Hands-on WebGL: Basic GLGE Tutorial

In a previous tutorial I explained how to draw a triangle on the screen with pure low-level WebGL. A lot had to be done before anything could be drawn to the screen: define shaders, set up matrices, create shader programs, depth testing, vertex attributes, etc. Pretty interesting stuff if you’re into the technical details of WebGL but a true pain if you just want to create a nice 3D scene.

Fortunately there has been quite a lot of activity around WebGL already. The specification hasn’t been finished yet but there are already numerous libraries utilising WebGL:


For this tutorial I’m going to use GLGE. It is very easy to set up and already has loads of features (from the GLGE website):

  • Keyframe animation
  • Perpixel lighting directional lights, spot lights and point lights
  • Normal mapping
  • Animated materials
  • Skeletal animation(WIP)
  • Collada format support
  • Parallax Mapping
  • Text rendering(probably bitmap)
  • Fog
  • Depth Shadows
  • Shader based picking

This tutorial will show you how to set up a simple scene, add a box, material and a texture.
If you don’t have a WebGL-enabled browser installed, here’s how to get one.

Setting up the scene

GLGE materials, meshes, cameras, animations, etc and the scene graph can all be specified through JavaScript or XML. The most convenient way is to do it in XML. This is an example of a very basic scene:

<?xml version="1.0" ?>
	<mesh id="box">

	<camera id="maincamera" loc_z="20" />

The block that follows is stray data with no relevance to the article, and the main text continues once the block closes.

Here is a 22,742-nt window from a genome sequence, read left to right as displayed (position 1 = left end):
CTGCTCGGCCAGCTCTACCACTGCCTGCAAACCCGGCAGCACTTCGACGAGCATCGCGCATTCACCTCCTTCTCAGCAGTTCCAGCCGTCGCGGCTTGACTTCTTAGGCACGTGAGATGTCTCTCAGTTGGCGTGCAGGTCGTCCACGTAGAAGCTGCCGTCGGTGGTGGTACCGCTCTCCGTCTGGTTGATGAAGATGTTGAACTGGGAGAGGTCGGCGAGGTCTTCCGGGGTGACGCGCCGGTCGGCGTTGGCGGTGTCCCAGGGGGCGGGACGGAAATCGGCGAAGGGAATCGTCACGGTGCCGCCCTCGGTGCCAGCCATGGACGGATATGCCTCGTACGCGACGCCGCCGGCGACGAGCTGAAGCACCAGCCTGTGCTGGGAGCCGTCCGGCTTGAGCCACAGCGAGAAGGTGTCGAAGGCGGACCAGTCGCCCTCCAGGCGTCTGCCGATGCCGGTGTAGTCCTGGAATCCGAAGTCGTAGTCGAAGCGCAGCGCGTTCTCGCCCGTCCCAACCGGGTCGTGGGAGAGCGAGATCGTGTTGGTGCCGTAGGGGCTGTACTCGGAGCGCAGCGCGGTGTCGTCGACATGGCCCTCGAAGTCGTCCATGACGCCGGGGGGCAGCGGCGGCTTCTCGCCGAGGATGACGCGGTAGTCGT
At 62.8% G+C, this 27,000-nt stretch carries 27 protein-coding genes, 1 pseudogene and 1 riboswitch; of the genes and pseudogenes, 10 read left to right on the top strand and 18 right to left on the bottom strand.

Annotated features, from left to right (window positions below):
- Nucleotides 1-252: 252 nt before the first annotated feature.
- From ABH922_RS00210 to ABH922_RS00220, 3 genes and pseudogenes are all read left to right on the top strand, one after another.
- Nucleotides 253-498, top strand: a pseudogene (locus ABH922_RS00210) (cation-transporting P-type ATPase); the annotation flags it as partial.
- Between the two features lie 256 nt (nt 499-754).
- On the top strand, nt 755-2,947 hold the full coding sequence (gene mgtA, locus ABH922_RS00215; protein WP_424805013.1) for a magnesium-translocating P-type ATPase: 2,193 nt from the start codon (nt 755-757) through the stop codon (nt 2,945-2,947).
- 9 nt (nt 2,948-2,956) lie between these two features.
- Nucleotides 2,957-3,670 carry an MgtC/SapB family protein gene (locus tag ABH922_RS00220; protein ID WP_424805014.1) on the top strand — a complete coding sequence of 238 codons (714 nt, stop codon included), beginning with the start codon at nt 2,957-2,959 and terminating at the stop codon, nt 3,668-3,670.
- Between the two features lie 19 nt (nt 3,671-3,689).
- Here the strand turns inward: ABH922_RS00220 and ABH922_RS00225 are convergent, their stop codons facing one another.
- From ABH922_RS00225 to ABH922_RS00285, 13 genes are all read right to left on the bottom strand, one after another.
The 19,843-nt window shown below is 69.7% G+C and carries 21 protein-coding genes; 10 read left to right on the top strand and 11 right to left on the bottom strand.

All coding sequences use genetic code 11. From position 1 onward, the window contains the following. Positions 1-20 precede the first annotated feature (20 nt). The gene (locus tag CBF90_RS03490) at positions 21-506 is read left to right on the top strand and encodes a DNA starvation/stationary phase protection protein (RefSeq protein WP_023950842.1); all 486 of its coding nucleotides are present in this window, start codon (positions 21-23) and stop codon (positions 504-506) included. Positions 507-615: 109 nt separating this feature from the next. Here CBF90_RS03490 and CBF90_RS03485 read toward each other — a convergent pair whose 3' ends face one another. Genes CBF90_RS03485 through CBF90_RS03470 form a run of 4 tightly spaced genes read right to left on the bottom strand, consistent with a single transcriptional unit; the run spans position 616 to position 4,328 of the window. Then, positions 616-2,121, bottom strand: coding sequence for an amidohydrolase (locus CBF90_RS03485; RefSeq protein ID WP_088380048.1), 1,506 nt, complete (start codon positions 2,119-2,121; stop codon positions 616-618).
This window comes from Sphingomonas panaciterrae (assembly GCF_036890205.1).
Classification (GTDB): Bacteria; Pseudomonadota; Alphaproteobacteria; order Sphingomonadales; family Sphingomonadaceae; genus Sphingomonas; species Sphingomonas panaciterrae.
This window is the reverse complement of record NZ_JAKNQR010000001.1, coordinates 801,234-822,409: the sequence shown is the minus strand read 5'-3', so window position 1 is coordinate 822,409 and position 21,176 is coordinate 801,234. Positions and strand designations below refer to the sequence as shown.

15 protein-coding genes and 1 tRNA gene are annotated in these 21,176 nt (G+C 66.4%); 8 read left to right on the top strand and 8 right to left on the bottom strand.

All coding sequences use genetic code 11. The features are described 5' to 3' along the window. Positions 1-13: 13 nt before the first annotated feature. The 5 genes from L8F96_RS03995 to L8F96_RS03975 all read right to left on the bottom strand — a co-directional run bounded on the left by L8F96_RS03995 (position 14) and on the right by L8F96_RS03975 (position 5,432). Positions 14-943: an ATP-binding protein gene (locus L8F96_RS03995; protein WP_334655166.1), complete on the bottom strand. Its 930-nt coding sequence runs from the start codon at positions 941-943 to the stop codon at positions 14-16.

<material id="boxmaterial" color="#900" />

	<scene id="mainscene" camera="#maincamera" ambient_color="#fff">
		<light id="mainlight" loc_y="5" type="L_POINT" />
		<object id="box" mesh="#box" rot_x="-.8" rot_y=".5" material="#boxmaterial" />

First the mesh data is defined. In this case, the mesh data is exported from Blender using the included exporter script or the Blender to WebGL script. I don’t think there is a built in way to add primitives to the scene as of now (please tell me if I’m mistaken).

Then a camera is defined. Only one property is defined, loc_z or the z position.

A simple color material is defined (#990000, crimson red). Later on we will use a texture.

Then the scene graph is defined. It consists of a simple point light and a box primitive. Note how the mesh and materials nodes are referenced by their ids (mesh=”#box” and material=”#boxmaterial”).

HTML & JavaScript

Once this is all defined we can start coding the HTML and JavaScript. First download the GLGE library files and put them in a folder called “glge”. Then include the following script in the HTML page:

<script type="text/javascript" src="glge/glge_math.js"></script>
<script type="text/javascript" src="glge/glge.js"></script>

Then add a canvas element:

<canvas id="canvas" width="400" height="400"></canvas>

Now comes the scripting part. Insert this after the canvas element (explanation in the code):

<script type="text/javascript">
// -- create a document
var doc = new GLGE.Document();

// -- callback function that is called when the xml document
//    has finished loading
doc.onLoad = function() {
	// -- create a renderer and pass in the canvas object
	var renderer = new GLGE.Renderer(document.getElementById("canvas"));
	// -- create a new scene. the name defined in the parameter corresponds